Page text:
The world’s largest Internet Exchanges (IXs) AMS-IX, DE-CIX, LINX, and Netnod have joined forces with the newly founded Route Server Support Foundation (RSSF) to tackle the lack of open source software suitable for high-end mission critical Route Server deployments. The ultimate goal of the cooperation is the improvement of the Border Gateway Protocol (BGP) software diversity and the strengthening of open source BGP implementations.
IXs are central to Internet operations and help move data traffic between thousands of network operators (carriers), Internet service providers (ISPs), content providers and billions of people. Route Servers act as “relays” which redistribute BGP routing information between ISPs connected to an Internet Exchange. Route Servers allow newcomers to instantly start exchanging traffic with the majority of existing participants, negating the need for time-consuming manual coordination between all individual participants.
The newly founded Route Server Support Foundation contributes to the diversity in Route Server implementations by using the Internet Engineering Task Forces (IETF) open Internet standards. Open Standards make it possible to create multiple different implementations for the same functionality – each implementation with its own strengths. Leveraging a diverse set of Route Server implementations reduces the chances of a single software defect causing Internet-scale problems.
The world’s largest Internet Exchanges selected the Dutch RSSF non-profit organisation to deliver a secure and high performance Route Server based on OpenBSD’s OpenBGPD. Key players in a competitive market vertical collaborating at this scale for mutual benefit is unique.
Job Snijders, technical lead and director at RSSF, says: "In OpenBGPD we have a strong and secure foundation to develop a robust Route Server. We are proud to have received the financial commitments which allow us to hire talented developers to work on open source software for public benefit!”
Niels Raijer, chairman of RSSF, adds: "Under today’s circumstances, Internet Exchanges have become critical infrastructure. With RSSF, we offer not just a technical, but also a financial and management structure. That makes it possible for our developers to focus on what they love, which is improving Open Source software, while we make sure the software becomes delivered according to the requirements and on schedule."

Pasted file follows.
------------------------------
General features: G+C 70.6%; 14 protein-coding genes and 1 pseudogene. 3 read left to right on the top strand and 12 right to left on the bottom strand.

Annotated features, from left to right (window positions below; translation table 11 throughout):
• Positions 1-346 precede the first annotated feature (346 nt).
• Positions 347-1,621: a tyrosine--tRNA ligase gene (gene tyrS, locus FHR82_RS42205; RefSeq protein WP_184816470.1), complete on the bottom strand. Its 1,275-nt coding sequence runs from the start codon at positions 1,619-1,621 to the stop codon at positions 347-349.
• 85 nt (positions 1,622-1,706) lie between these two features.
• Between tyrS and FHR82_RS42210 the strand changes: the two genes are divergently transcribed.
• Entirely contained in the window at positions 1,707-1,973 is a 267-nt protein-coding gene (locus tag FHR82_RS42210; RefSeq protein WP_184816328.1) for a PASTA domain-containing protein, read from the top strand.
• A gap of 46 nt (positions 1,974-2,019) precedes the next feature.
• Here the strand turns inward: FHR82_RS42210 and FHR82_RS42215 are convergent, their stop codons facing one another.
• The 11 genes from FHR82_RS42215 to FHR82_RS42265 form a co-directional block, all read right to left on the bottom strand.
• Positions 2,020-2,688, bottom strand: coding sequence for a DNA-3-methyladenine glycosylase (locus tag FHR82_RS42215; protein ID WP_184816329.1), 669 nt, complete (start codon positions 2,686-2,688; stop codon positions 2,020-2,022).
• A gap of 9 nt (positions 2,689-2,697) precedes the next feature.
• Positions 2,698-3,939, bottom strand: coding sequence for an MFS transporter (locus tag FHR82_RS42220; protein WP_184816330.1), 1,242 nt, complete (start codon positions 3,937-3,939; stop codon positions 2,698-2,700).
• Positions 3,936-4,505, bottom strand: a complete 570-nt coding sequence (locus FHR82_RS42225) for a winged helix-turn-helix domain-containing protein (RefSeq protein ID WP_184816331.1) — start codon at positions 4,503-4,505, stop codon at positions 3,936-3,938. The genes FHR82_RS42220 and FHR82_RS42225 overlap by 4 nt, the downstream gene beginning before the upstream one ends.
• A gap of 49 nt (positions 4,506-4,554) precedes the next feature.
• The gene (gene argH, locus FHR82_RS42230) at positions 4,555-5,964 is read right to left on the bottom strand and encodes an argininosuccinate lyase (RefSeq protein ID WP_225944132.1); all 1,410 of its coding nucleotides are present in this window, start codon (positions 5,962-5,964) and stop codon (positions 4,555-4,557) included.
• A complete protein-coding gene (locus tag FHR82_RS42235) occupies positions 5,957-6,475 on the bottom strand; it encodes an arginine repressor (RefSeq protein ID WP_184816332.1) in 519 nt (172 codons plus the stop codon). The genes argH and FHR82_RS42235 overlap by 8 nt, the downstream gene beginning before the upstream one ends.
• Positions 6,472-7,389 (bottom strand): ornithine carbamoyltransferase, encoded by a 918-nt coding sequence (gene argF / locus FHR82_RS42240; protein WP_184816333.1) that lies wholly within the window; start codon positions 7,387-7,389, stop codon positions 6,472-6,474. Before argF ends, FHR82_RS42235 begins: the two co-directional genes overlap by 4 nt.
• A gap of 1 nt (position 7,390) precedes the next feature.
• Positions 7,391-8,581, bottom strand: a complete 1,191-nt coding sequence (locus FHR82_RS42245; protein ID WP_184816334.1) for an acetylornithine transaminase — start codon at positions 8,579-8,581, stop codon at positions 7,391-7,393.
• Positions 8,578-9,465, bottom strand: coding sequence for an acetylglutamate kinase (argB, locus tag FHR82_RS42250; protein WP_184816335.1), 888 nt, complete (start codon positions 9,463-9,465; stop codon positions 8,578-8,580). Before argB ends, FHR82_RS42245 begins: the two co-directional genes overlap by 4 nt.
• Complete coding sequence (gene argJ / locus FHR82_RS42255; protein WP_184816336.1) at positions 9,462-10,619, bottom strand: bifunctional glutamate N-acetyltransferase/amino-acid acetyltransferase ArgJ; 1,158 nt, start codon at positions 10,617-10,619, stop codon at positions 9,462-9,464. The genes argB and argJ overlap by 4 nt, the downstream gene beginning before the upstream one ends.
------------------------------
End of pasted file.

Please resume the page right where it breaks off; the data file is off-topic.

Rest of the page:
Steven Bakker, platform and solutions architect at AMS-IX says: “Open standards and software diversity are essential for the robustness of the Internet, so we fully endorse an initiative that aims to develop a viable alternative to the existing route server. Moreover, this initiative once again shows that the large Internet exchanges can work together to achieve goals that are beneficial to the whole industry.”
Dr. Thomas King, CTO at DE-CIX says: “Route Servers are invaluable for Internet Exchange customers, as they allow you to get all IP routes from other peers at the IXP with only one peering session. Today, almost all Route Servers are based on a single recognized open source software. Our goal with the RSSF is to create a second, comparable powerful Route Server implementation based on OpenBGPD here. This allows more redundancy and thus stability for Route Server installations worldwide. DE-CIX would like to make a significant contribution to the community and is therefore one of the founding sponsors of the RSSF.”
Moyaze Shivji, Senior Network Engineer for LINX says: “LINX is committed to having another open source based Route Server available for deployment on all our exchange platforms. We are committed to working with RSSF and other IXPs to deliver a stable and scalable Route Server infrastructure. This is an exciting time for Route Servers in this industry. “
Mattias Karlsson, Head of Engineering at Netnod says: “Ensuring the stability and diversity of route servers is of great value to IX operators and the peering community. This is why Netnod has been supporting OpenBGPD developers for some years now. We look forward to the continued development under the guidance of the Route Server Support Foundation.”
The Netherlands based Stichting Route Server Support (translated: Route Server Support Foundation) was founded to support the development of route server software and to further the quality and safety of the Internet routing system. For more information about RSSF, please visit https://rssf.nl?.